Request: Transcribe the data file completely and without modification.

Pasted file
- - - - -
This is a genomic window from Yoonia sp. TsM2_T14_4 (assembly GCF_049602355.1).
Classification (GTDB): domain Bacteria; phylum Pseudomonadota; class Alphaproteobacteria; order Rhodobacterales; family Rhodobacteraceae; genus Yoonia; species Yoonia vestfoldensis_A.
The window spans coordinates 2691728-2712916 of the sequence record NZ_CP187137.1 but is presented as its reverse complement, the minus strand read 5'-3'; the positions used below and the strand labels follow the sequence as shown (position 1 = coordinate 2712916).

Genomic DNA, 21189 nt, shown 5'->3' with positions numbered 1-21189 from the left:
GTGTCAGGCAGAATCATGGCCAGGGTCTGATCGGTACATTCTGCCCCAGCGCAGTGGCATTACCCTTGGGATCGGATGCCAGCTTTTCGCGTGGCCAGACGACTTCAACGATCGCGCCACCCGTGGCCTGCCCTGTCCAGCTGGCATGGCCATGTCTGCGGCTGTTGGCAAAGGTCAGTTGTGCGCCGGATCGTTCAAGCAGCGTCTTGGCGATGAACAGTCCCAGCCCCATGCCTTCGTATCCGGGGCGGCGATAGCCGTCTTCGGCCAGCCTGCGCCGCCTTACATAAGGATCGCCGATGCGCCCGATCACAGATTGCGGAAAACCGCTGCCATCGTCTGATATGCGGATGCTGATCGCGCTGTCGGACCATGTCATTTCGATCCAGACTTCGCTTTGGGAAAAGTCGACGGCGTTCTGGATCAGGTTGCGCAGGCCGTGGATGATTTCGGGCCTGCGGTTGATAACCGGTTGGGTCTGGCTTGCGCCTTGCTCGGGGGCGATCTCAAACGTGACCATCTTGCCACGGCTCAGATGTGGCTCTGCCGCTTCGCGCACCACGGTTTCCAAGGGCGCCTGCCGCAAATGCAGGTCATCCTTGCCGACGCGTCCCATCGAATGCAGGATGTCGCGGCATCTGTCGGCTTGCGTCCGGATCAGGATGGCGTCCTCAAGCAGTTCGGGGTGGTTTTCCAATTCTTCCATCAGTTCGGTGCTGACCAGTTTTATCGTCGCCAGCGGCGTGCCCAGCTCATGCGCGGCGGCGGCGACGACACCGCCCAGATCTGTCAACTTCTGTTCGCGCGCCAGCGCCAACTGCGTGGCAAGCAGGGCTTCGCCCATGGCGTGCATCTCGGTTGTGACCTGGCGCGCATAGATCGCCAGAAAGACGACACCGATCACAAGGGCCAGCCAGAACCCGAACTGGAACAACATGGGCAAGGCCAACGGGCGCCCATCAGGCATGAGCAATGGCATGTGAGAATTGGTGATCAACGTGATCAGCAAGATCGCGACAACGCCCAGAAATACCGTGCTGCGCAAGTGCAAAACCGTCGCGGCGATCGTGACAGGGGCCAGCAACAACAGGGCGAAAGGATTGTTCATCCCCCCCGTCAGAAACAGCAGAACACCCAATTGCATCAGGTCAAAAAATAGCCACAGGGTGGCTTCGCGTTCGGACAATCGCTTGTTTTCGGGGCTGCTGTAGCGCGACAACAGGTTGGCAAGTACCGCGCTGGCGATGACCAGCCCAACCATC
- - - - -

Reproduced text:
This is a genomic window from Yoonia sp. TsM2_T14_4 (assembly GCF_049602355.1).
Classification (GTDB): domain Bacteria; phylum Pseudomonadota; class Alphaproteobacteria; order Rhodobacterales; family Rhodobacteraceae; genus Yoonia; species Yoonia vestfoldensis_A.
The window spans coordinates 2691728-2712916 of the sequence record NZ_CP187137.1 but is presented as its reverse complement, the minus strand read 5'-3'; the positions used below and the strand labels follow the sequence as shown (position 1 = coordinate 2712916).

Genomic DNA, 21189 nt, shown 5'->3' with positions numbered 1-21189 from the left:
GTGTCAGGCAGAATCATGGCCAGGGTCTGATCGGTACATTCTGCCCCAGCGCAGTGGCATTACCCTTGGGATCGGATGCCAGCTTTTCGCGTGGCCAGACGACTTCAACGATCGCGCCACCCGTGGCCTGCCCTGTCCAGCTGGCATGGCCATGTCTGCGGCTGTTGGCAAAGGTCAGTTGTGCGCCGGATCGTTCAAGCAGCGTCTTGGCGATGAACAGTCCCAGCCCCATGCCTTCGTATCCGGGGCGGCGATAGCCGTCTTCGGCCAGCCTGCGCCGCCTTACATAAGGATCGCCGATGCGCCCGATCACAGATTGCGGAAAACCGCTGCCATCGTCTGATATGCGGATGCTGATCGCGCTGTCGGACCATGTCATTTCGATCCAGACTTCGCTTTGGGAAAAGTCGACGGCGTTCTGGATCAGGTTGCGCAGGCCGTGGATGATTTCGGGCCTGCGGTTGATAACCGGTTGGGTCTGGCTTGCGCCTTGCTCGGGGGCGATCTCAAACGTGACCATCTTGCCACGGCTCAGATGTGGCTCTGCCGCTTCGCGCACCACGGTTTCCAAGGGCGCCTGCCGCAAATGCAGGTCATCCTTGCCGACGCGTCCCATCGAATGCAGGATGTCGCGGCATCTGTCGGCTTGCGTCCGGATCAGGATGGCGTCCTCAAGCAGTTCGGGGTGGTTTTCCAATTCTTCCATCAGTTCGGTGCTGACCAGTTTTATCGTCGCCAGCGGCGTGCCCAGCTCATGCGCGGCGGCGGCGACGACACCGCCCAGATCTGTCAACTTCTGTTCGCGCGCCAGCGCCAACTGCGTGGCAAGCAGGGCTTCGCCCATGGCGTGCATCTCGGTTGTGACCTGGCGCGCATAGATCGCCAGAAAGACGACACCGATCACAAGGGCCAGCCAGAACCCGAACTGGAACAACATGGGCAAGGCCAACGGGCGCCCATCAGGCATGAGCAATGGCATGTGAGAATTGGTGATCAACGTGATCAGCAAGATCGCGACAACGCCCAGAAATACCGTGCTGCGCAAGTGCAAAACCGTCGCGGCGATCGTGACAGGGGCCAGCAACAACAGGGCGAAAGGATTGTTCATCCCCCCCGTCAGAAACAGCAGAACACCCAATTGCATCAGGTCAAAAAATAGCCACAGGGTGGCTTCGCGTTCGGACAATCGCTTGTTTTCGGGGCTGCTGTAGCGCGACAACAGGTTGGCAAGTACCGCGCTGGCGATGACCAGCCCAACCATC